I start by cleaning out the car. Once it’s spotless and every inch is free, I go to the house. I pack for the unlikely place. Soon, there is a set of duffel bags filled with thick socks and jumpers, scarves and my heavy coat. I’ve been to the local Tesco and bought them out of cat food. I leave a note for her care and preferences in toys and IAMS cat food.
My passport is missing and I panic until I remember that after my last trip I hid it in a wooden box in my office. Once retrieved, it goes into my handbag along with my wallet, heavy with cash and one credit card. Every other one is shredded and paid off. I owe nothing.
Once the car is loaded, I add a few essentials, a few mementos, a picture frame, some jewellery, a cuddly toy gifted by a friend. The last thing to go in is the one thing that will keep me going. The box is hard to lift, but I wedge my hands beneath it, careful to hold the bottom and lift with my knees. Throwing my back out now would be a bad start. Tennyson, Whitman, Patrick Hamilton, Hardy and Yeats are coming along…
With everything secure, I go to my computer. Every account is deleted. No profile that I can think of remains. My blog, so carefully cultivated over the years vanishes in a puff of ones and zeros. You can still find traces of me here and there, a hint and shadow of what I let the world know about me in my careless hours at online broadcasting.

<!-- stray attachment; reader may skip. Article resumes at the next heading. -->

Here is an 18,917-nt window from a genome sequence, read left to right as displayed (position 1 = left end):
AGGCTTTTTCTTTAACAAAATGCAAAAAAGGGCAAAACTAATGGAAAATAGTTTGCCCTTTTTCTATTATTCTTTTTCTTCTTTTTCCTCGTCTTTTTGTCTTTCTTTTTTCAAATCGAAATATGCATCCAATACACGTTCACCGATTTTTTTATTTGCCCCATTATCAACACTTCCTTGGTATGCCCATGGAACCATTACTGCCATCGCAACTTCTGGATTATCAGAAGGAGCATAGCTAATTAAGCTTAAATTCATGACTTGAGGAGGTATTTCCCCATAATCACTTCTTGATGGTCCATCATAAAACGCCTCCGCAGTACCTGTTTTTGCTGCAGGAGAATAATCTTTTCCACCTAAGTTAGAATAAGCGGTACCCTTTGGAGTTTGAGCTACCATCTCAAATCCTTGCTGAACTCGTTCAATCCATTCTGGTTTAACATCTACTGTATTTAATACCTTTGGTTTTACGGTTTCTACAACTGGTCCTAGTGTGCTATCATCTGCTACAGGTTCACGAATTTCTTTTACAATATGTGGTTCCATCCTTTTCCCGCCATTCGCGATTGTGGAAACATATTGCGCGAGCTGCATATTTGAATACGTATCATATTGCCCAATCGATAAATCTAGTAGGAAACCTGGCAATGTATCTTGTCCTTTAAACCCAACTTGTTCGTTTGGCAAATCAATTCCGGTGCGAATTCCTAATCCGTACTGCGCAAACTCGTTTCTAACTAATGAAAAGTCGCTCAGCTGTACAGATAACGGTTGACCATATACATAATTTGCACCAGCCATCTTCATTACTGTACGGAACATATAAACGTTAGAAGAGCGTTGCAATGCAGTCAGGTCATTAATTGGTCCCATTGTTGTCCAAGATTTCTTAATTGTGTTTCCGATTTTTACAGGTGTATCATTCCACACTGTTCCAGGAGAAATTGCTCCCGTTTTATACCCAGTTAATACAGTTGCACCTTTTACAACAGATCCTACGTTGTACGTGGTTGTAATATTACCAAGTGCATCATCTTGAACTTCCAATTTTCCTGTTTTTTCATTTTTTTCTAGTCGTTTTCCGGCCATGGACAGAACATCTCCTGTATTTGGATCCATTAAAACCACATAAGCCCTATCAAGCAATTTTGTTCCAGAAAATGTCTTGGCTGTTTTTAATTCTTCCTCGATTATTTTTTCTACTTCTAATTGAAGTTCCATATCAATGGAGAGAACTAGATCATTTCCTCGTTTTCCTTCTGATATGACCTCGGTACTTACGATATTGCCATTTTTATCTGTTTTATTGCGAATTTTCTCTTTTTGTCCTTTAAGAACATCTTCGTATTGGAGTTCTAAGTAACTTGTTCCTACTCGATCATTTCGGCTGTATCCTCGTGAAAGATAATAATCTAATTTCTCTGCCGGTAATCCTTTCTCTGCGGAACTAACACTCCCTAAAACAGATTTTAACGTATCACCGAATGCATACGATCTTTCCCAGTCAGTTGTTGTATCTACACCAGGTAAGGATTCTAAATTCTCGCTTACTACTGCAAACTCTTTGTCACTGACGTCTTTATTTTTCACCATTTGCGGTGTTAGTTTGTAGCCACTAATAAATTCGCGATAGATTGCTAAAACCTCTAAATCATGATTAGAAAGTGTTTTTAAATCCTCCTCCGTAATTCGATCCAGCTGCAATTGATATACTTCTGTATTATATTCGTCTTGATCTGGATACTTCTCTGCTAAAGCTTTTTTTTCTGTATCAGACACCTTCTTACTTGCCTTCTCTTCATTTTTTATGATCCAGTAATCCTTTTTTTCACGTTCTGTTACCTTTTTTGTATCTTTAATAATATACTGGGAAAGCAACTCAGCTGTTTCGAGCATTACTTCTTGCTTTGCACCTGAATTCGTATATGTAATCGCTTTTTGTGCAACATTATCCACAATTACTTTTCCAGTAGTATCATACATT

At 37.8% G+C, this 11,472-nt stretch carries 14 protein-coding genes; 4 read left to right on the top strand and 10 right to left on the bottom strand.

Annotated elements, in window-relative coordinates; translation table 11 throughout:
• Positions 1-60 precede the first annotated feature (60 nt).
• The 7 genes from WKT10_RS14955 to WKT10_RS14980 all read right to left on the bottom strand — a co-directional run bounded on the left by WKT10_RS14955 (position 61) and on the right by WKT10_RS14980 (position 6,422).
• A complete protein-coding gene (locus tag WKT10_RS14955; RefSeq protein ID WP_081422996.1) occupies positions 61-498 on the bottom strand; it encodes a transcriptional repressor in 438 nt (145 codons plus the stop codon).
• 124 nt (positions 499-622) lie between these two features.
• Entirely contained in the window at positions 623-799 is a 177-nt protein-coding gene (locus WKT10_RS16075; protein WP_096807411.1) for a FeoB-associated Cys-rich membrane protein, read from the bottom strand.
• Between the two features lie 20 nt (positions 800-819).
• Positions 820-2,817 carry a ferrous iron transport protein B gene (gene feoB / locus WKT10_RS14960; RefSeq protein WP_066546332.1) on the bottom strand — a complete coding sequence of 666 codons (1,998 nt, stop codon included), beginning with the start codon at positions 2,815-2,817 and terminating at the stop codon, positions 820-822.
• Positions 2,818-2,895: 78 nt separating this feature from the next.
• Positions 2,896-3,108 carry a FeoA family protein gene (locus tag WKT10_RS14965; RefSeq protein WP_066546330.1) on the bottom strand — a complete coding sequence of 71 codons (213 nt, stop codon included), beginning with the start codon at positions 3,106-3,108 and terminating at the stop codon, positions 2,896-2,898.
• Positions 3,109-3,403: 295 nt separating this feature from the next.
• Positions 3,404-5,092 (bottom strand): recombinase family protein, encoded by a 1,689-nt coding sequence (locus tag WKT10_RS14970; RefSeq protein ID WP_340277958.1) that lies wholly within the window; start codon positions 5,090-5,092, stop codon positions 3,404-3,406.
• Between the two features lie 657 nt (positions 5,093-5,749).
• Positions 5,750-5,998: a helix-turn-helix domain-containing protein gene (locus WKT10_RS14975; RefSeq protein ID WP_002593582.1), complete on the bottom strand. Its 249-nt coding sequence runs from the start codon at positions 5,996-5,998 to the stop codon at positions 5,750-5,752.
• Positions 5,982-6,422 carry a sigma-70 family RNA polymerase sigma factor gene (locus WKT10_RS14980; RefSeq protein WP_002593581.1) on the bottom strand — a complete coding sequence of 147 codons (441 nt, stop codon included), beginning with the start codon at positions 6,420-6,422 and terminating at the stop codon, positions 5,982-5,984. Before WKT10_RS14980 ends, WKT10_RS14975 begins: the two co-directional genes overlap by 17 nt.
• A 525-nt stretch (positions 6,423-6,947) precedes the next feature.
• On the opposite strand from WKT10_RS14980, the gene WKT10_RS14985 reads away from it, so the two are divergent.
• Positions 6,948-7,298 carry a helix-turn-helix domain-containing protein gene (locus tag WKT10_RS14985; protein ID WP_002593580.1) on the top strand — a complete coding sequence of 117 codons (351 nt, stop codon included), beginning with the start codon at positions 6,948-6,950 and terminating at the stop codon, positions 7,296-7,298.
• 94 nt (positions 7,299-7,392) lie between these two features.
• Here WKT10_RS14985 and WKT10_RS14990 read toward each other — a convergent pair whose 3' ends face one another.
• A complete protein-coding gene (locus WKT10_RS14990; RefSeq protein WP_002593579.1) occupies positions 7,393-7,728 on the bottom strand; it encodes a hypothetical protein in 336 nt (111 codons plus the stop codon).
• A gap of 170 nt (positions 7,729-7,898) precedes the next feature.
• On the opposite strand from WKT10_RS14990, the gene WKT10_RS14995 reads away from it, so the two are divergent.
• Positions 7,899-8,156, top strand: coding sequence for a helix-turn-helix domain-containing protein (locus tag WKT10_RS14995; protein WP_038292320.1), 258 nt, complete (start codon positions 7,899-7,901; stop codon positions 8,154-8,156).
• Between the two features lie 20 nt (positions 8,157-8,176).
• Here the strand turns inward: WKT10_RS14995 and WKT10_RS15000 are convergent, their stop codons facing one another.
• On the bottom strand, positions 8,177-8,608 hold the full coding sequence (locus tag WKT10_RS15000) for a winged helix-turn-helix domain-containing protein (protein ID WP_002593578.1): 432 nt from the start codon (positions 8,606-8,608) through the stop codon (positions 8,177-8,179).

With a precise and vicious swing, the computer is smashed, full strength against the stone fireplace. I go after it with a brick for good measure. There is nothing left of circuit board and plastic. The screen is dust. I send a message to three people via my phone before it meets a similar fate. I don’t want to worry anyone.
I wander through the house checking each room for any clues and find them. My journals, years of scribbles remain in stacks on the floor of my office. They are easy to despatch. I gather them in my arms like innocents, unaware of the fate that awaits them. In the garden, there is stone planter, just large enough. I place them tenderly inside, soak them with fuel, conveniently close by the barbeque and light a match. I spray more fuel on them to make sure there is no resurrecting them once it’s done.
Everything is ready.
I pick up my drowsy cat and kiss her head again and again until she meows to be put back down. She stretches, purrs into my hand and falls back to sleep. Her food bowel is full and instructions for her are clear. She’ll be fine.
I lock the door, but make sure the cat flap is open before getting in the car.
The key turns and without looking back I pull away from the house, and as I reach each turning, I flip a coin. I’ll keep flipping until I stumble upon a place that brings me peace.
Writing Prompt: What would you do if you wanted to run away?